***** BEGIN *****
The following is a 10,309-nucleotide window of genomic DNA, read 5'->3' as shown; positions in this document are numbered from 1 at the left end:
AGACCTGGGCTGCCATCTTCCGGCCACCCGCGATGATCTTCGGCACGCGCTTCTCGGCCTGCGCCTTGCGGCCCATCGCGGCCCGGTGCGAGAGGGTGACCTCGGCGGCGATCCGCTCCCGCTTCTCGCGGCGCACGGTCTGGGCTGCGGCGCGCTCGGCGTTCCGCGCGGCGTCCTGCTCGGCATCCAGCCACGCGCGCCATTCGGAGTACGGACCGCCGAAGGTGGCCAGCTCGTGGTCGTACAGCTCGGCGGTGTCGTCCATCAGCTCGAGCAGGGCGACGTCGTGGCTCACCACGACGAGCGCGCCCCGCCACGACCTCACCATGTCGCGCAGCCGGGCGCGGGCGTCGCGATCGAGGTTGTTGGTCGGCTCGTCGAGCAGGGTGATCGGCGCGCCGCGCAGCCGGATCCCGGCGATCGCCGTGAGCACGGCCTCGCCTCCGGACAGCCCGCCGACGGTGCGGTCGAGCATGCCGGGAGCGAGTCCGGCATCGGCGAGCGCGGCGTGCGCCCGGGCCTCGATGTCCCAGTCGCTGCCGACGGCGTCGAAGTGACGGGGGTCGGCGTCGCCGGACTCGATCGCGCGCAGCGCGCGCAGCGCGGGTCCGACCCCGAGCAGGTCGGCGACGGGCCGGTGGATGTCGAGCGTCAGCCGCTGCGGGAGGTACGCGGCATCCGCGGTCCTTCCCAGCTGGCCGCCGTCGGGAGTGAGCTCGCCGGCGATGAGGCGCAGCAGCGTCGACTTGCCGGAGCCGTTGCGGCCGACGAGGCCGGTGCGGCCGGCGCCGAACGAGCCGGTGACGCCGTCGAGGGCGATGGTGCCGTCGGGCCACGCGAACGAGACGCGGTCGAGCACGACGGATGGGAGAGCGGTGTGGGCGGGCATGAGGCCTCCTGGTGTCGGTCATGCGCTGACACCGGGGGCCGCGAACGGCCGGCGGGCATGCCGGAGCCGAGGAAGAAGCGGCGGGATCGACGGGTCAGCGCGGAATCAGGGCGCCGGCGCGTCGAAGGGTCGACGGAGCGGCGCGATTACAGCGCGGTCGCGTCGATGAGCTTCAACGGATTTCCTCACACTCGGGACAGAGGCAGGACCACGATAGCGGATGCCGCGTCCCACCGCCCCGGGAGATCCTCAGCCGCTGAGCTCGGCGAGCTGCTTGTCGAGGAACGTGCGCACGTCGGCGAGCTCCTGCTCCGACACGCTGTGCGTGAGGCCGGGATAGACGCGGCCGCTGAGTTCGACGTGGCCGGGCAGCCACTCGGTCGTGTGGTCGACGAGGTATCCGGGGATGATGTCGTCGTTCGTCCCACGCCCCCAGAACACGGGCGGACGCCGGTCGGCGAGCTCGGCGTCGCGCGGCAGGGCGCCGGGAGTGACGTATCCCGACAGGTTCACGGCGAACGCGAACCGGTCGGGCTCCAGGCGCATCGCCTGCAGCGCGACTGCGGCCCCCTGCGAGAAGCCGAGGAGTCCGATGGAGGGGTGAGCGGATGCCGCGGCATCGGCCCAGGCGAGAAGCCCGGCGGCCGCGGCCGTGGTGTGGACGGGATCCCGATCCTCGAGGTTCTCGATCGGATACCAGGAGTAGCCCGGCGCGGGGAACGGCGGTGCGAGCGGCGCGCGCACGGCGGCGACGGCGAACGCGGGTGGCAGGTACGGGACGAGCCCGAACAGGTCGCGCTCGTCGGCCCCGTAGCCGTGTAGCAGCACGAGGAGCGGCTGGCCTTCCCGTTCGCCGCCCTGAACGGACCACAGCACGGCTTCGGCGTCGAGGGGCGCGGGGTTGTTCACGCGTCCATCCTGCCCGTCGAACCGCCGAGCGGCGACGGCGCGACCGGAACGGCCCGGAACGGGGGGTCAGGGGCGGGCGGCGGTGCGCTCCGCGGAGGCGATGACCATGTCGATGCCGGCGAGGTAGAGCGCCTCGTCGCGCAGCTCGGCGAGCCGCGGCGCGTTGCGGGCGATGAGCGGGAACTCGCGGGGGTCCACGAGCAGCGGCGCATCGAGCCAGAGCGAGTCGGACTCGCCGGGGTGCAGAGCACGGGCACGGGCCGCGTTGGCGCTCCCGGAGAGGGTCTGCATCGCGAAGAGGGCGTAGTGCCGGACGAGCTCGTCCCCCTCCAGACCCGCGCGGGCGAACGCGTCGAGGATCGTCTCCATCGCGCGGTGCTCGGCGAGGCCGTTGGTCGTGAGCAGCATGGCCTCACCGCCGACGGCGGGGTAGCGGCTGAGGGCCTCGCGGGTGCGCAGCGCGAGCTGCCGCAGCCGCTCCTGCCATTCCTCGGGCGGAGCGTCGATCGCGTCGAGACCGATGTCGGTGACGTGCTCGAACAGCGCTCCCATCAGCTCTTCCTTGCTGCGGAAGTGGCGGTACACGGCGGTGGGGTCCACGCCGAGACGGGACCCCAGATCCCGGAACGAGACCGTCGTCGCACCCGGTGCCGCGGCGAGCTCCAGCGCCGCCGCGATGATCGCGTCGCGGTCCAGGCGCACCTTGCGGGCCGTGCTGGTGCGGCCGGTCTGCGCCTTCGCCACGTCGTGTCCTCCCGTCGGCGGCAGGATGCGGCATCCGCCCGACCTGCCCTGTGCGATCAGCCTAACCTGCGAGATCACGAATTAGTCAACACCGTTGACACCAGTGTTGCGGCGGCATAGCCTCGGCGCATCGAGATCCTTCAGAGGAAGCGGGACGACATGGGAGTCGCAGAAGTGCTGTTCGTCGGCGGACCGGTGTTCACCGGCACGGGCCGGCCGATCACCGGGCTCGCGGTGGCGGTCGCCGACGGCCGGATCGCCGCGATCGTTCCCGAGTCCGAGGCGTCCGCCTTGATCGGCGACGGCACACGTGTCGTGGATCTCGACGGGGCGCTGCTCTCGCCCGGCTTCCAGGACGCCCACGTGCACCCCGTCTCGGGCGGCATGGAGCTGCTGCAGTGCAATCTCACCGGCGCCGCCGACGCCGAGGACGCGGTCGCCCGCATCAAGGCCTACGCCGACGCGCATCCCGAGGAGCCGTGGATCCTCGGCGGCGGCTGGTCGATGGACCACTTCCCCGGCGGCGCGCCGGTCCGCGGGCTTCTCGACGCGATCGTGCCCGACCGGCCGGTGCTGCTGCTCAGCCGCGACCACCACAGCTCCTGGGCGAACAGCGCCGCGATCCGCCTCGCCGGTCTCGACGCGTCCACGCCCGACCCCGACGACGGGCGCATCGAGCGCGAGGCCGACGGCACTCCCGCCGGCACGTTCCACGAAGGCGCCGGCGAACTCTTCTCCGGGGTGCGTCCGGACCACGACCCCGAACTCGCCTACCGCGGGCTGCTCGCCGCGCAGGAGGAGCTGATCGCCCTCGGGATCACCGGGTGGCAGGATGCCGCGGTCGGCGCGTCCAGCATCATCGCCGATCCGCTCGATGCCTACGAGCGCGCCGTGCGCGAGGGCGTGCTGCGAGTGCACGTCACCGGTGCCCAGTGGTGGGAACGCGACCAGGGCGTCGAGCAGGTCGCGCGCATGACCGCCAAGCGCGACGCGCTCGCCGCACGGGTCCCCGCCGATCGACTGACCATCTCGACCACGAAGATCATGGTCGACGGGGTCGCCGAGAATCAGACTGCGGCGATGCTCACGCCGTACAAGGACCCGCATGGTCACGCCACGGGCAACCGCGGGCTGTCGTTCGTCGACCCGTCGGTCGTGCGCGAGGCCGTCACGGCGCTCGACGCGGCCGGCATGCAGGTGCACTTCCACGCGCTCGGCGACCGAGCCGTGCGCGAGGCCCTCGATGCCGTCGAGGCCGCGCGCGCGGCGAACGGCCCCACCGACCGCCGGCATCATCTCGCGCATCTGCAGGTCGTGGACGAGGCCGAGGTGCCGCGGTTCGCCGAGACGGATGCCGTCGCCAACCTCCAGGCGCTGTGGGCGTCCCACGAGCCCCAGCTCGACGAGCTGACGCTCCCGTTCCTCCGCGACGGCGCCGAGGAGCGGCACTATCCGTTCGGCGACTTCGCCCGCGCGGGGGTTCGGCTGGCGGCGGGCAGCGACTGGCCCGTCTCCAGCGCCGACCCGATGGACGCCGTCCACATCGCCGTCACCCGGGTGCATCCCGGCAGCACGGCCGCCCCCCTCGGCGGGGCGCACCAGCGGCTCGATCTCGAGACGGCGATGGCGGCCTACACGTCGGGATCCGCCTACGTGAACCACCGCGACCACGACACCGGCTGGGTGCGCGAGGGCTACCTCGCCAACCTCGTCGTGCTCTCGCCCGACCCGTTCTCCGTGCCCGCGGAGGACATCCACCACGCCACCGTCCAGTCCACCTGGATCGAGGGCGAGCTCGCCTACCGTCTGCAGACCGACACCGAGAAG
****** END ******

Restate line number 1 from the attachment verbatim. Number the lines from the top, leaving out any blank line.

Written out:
The following is a 10,309-nucleotide window of genomic DNA, read 5'->3' as shown; positions in this document are numbered from 1 at the left end: